Body Talk - Heather Morgan


Gluten-free living: trend or necessity?

By now, you probably know someone who is living a gluten free lifestyle. Recent studies show that 15 to 20 percent of consumers are seeking gluten-free choices, and this number is rapidly rising. So, what is this all about? Should you be gluten free?

Well, lets start off by understanding that the S.A.D. (Standard American Diet) has drastically changed over the past 60 years, which has had an impact on our health due to the poor quality, more highly processed foods that we are now consuming. Grains, which typically contain gluten, a protein found in wheat, barley, rye, etc., are not the same as they used to be. Grains have been promoted as a health food in the USA for decades, but now studies are showing something has gone a-rye, pun intended, with grains.

Commercial grains are no longer processed in the “traditional” way, through fermentation, thus allowing the good bacteria and enzymes to aid in the digestive process. Instead, they come from poor quality, leached soils, are genetically modified (which has been proven to have adverse affects on the digestive system), and are highly processed and chemically treated.

Moreover, our bodies simply have not evolved to a point of being able to properly digest the gluten protein, since man has been consuming grains for only about 10,000 years, which is a flash in the evolutionary pan when compared to our two million year existence. So, according to Lauren Cordain, author of “The Paleo Diet,” grains, in general, are not the best choice for human consumption.

Gluten intolerance is estimated to affect nearly 40 percent of the population. Many people are intolerant and don’t even know it. Unless you have been diagnosed with Celiac disease, which is a genetic digestive disorder that is triggered by the consumption of gluten, you likely don’t know whether or not you are sensitive to gluten. Signs of gluten intolerance include stomach bloating, pain, discomfort, constipation or diarrhea, headaches, brain fog, weight gain, anxiety, and even depression.

Besides taking a blood test and intestinal culture for Celiac, the only real way to know whether or not you have a gluten intolerance is to go completely off gluten for 30 days. This is not easy to do as gluten is in almost everything these days. It’s in many sauces, dressings, processed and prepared foods, restaurant foods, etc.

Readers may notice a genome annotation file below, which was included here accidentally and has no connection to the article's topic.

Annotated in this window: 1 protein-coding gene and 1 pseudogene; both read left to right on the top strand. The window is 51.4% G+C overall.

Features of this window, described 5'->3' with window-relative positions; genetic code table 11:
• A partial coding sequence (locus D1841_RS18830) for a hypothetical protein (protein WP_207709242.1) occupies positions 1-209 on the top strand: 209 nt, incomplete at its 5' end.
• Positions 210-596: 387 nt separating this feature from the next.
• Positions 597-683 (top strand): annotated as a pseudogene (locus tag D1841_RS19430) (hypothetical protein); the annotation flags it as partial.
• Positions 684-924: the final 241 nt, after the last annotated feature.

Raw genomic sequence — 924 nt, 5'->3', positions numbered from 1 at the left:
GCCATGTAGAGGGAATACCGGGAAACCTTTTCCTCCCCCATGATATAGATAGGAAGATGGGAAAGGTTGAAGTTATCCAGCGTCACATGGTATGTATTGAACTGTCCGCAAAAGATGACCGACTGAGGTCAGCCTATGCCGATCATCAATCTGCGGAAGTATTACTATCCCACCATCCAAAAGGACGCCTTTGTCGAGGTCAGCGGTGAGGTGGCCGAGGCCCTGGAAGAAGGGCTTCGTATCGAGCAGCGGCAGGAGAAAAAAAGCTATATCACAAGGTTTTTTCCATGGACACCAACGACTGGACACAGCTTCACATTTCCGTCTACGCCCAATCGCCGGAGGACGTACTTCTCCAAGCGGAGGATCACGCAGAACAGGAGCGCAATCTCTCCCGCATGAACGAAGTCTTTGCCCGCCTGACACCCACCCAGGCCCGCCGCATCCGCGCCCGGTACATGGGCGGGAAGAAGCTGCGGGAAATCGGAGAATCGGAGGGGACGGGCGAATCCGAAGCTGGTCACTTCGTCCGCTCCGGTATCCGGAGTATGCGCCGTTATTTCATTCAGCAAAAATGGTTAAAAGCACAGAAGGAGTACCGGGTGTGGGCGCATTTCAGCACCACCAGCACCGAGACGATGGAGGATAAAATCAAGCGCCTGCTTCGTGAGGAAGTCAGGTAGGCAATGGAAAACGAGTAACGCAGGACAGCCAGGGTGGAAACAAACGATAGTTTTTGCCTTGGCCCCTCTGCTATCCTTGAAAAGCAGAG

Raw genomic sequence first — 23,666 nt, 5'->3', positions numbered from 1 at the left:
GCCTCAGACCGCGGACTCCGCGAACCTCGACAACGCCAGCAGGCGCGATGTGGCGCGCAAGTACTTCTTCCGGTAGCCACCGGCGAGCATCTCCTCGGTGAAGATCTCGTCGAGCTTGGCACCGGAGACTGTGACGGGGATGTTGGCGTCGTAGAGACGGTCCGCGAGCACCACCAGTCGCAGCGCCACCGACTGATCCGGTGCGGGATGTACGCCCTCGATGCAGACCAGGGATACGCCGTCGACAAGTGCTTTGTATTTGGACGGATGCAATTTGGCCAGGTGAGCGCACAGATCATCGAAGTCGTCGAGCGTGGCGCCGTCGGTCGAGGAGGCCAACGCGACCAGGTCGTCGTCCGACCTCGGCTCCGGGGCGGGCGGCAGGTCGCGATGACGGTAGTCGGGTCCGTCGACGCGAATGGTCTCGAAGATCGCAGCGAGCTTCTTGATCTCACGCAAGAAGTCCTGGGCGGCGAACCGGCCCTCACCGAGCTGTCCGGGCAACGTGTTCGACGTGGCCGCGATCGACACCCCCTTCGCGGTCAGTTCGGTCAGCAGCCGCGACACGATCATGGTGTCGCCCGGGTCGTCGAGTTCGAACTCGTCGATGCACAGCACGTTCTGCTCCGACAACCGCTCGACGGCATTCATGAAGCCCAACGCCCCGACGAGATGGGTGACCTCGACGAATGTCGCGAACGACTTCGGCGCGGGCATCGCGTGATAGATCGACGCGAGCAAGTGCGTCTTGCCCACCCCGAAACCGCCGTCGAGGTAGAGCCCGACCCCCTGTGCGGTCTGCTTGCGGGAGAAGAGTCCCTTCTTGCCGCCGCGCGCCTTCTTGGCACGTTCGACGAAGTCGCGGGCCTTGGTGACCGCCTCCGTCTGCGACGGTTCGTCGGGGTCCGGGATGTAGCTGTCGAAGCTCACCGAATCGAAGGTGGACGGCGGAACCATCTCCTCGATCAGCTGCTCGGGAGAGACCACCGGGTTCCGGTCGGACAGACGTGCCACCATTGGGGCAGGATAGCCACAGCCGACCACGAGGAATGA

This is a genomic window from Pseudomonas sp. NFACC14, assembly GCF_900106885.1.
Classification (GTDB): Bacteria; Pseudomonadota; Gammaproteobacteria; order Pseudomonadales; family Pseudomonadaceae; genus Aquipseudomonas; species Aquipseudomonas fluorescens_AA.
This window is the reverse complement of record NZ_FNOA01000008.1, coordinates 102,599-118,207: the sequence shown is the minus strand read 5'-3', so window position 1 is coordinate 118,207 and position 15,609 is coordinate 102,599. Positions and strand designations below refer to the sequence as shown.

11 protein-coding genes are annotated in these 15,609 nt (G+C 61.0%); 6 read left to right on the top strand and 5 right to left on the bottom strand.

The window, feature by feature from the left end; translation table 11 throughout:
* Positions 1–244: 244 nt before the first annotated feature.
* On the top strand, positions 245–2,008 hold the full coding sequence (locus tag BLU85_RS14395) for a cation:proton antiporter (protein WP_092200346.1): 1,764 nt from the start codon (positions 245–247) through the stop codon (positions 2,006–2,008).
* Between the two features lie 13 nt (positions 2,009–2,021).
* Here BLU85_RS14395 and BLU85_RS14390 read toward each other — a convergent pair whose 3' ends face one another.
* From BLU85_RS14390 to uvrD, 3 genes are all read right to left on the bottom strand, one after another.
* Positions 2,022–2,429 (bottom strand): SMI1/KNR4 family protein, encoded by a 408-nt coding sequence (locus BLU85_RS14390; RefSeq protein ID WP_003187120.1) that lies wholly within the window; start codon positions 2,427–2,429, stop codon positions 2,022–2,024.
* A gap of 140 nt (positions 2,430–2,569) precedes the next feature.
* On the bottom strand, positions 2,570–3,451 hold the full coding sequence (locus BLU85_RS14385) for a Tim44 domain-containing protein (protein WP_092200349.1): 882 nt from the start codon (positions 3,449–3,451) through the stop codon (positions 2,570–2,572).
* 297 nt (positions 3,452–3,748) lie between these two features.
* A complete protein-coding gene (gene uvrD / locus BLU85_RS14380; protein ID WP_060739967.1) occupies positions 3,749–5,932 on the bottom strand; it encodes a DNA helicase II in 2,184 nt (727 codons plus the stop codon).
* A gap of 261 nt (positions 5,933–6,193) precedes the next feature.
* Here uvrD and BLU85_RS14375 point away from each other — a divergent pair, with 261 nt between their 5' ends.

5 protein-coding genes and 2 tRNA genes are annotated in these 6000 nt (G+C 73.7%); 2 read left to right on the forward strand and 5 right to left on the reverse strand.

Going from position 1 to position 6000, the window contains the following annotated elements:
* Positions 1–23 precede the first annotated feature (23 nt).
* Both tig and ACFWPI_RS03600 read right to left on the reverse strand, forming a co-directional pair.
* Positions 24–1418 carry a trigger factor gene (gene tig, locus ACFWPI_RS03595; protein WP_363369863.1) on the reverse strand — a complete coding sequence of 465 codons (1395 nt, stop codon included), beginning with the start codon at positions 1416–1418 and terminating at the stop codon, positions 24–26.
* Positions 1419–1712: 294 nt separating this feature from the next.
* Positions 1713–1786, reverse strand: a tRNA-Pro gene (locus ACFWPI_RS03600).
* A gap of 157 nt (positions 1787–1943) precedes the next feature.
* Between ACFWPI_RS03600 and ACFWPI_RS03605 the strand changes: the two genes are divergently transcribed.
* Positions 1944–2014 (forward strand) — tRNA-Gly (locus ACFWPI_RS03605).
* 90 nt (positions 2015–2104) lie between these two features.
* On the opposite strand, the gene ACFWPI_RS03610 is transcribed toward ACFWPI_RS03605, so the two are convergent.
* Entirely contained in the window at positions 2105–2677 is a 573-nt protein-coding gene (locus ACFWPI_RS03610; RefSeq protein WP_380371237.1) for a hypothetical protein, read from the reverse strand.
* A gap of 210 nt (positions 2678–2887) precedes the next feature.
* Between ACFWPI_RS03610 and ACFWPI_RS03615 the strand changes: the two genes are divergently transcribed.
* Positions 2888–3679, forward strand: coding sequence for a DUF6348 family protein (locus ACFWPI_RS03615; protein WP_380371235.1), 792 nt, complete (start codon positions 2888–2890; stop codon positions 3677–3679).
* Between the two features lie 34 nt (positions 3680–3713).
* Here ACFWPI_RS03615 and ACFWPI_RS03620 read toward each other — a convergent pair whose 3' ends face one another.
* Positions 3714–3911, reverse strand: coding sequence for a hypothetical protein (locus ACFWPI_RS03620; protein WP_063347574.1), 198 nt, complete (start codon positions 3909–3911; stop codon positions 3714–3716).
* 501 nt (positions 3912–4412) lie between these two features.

However, it can be done. And, from what I have seen as a nutrition coach, it can be absolutely life-changing for people who give it a try. I have found that most people who remove gluten from their diet feel better in general, because not only are they removing the molecule that triggers an unhealthy cascade of reactions in their bodies, they are also eating more whole foods, such as lean proteins, fruits, and veggies, and less processed foods.

Once a person has been completely gluten free for a month, we can do a test to slowly add in gluten to see how they do, and typically the reaction is the same. The symptoms come back, which is enough proof to stay away from it. The challenge, however, is that because the gluten protein alerts the bodies immune system to initiate and autoimmune reaction, even the smallest exposure of gluten can set off a response that has profound and lasting. So people who make the decision to avoid it must be strict in their choices.

Other countries, especially in Europe, are also making the shift to gluten free living. It’s not just happening in America. It is a shift that is being led by consumers themselves. This trend has not been led by doctors, but rather, individuals seeking a better way of living. This is powerful. and shows our medical providers may be missing the mark when it comes to the impact diet and lifestyle has on our health.

If you are thinking about going gluten free here are some resources for you:

Books:  “Wheat Belly,” “The Paleo Diet,” “Dangerous Grains,” and the magazine “Living Without.”

Websites: Wheatbelly.com, Celiac.com, Glutenfree.com, Theceliacmd.com, Bobsredmill.com, Celiaccommunity.org.

Local: The Celiac MD; Dr. Burkhart, Napa; Whole Foods; EA’s Crossfit (Paleo Program).

For more resources and support for a gluten free lifestyle feel free to visit my Facebook page at Facebook.com/bodytalksonoma.

Yours in healthy living,

Heather Morgan

Hmorgansonoma@gmail.com

 

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